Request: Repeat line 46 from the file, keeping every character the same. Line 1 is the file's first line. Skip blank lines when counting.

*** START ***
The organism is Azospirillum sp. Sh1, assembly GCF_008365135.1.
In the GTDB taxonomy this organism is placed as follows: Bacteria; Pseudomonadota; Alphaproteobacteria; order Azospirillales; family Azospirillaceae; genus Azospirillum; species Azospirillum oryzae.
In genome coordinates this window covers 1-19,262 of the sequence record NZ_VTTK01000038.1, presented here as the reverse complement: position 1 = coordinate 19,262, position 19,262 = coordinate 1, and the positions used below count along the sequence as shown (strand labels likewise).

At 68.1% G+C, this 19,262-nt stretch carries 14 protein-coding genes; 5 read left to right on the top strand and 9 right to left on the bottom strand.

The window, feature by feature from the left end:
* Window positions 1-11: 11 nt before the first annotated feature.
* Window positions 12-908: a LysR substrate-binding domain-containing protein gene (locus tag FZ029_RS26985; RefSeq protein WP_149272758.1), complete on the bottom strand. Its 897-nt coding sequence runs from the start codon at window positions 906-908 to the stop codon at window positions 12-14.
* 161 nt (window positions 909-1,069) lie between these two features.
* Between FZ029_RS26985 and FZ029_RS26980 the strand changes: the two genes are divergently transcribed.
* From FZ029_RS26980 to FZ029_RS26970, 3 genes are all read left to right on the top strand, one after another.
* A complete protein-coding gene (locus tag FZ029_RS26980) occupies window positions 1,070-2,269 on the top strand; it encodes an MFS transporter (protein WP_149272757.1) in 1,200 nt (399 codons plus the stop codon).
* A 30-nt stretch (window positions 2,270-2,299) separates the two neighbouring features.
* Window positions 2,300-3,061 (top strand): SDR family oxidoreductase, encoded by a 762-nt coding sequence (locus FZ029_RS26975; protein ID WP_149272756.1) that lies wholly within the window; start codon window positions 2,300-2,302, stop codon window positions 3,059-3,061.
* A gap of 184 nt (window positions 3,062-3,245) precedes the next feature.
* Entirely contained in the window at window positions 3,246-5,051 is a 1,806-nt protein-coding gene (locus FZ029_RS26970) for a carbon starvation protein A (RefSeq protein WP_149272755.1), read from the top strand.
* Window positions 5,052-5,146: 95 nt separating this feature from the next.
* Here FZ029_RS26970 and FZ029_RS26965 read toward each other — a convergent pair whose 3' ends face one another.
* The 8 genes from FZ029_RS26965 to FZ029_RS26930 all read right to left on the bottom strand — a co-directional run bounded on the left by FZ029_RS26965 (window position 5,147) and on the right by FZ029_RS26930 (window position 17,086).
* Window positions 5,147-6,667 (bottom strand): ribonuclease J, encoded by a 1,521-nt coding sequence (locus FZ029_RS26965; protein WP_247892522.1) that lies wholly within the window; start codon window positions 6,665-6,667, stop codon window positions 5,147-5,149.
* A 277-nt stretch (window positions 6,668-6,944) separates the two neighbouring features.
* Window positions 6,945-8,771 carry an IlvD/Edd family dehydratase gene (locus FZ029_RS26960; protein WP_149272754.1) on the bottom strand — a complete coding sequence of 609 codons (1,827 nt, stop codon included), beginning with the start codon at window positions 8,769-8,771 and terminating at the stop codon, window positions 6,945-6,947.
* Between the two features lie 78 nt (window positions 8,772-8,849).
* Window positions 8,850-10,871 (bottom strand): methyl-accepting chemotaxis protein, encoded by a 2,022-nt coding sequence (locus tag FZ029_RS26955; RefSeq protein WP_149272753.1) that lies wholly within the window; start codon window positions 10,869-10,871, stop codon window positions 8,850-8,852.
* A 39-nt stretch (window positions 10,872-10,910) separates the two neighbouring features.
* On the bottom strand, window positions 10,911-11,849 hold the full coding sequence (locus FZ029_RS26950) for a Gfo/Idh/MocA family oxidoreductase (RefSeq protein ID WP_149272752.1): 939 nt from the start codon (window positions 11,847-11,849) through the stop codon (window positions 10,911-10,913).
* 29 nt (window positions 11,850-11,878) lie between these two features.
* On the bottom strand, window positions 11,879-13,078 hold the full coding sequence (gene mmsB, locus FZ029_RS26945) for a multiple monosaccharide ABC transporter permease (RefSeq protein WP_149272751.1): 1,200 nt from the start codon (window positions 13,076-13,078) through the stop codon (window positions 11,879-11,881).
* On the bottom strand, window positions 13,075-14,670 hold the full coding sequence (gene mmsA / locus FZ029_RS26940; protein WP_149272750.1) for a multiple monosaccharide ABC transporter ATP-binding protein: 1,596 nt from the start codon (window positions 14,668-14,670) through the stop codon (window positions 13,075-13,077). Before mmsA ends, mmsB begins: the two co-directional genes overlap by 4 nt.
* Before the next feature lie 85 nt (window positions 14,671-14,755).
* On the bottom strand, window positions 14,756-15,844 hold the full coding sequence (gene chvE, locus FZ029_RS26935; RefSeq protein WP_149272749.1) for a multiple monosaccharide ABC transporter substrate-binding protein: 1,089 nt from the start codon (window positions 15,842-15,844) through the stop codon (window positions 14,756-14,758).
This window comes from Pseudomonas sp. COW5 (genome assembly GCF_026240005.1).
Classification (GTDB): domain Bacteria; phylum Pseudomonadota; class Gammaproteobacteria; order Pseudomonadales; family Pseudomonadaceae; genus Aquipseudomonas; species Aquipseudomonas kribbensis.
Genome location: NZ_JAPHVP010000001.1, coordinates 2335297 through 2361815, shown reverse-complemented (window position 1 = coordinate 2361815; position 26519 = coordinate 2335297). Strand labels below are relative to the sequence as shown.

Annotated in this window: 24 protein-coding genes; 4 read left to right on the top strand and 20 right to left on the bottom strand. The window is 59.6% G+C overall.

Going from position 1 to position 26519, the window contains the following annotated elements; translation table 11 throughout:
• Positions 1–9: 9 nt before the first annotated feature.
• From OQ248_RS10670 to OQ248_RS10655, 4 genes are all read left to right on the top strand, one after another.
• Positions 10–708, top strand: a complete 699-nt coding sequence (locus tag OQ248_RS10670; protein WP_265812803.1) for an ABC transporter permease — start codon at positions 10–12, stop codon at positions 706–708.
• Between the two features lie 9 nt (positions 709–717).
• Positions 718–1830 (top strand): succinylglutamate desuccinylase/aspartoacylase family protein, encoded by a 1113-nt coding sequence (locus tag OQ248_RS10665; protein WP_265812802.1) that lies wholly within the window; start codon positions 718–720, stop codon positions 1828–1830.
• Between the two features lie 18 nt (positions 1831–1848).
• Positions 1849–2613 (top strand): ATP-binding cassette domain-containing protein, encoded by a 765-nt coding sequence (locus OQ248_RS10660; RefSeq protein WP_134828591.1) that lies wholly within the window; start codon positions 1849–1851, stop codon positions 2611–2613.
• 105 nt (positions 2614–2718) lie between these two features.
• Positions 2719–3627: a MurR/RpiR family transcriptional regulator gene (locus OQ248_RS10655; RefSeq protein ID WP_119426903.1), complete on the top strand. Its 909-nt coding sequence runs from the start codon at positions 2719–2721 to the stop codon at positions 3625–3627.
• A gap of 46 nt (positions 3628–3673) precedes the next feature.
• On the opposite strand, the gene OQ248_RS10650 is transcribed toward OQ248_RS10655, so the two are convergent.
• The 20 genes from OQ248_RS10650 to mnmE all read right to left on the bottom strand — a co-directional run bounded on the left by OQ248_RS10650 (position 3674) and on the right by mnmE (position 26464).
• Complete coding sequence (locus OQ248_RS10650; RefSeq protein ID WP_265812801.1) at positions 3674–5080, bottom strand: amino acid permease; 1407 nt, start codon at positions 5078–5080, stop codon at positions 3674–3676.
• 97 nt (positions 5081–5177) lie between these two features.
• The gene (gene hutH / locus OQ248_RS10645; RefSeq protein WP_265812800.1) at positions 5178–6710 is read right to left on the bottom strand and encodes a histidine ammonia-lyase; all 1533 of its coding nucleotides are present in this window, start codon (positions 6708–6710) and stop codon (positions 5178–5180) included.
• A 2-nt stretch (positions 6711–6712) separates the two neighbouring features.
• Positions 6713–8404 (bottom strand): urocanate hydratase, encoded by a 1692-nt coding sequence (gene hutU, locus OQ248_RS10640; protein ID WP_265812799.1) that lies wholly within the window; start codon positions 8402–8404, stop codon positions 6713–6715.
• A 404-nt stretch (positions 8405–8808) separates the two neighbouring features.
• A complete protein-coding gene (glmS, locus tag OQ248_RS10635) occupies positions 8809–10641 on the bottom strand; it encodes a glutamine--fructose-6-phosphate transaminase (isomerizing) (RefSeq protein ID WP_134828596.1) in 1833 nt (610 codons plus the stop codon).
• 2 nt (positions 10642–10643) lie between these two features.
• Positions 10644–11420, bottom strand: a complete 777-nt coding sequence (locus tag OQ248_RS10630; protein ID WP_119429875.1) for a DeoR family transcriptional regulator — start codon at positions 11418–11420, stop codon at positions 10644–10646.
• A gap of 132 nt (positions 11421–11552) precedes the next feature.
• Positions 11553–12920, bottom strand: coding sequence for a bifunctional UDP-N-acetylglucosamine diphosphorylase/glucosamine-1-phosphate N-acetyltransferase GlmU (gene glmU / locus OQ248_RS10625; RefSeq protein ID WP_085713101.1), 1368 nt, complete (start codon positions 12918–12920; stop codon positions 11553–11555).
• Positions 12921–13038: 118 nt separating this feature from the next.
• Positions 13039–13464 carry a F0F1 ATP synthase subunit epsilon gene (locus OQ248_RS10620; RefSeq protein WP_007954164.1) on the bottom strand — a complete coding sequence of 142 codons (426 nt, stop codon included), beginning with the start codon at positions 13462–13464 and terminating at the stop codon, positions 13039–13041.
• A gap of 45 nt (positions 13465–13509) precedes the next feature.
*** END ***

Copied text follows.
• On the opposite strand, the gene OQ248_RS10650 is transcribed toward OQ248_RS10655, so the two are convergent.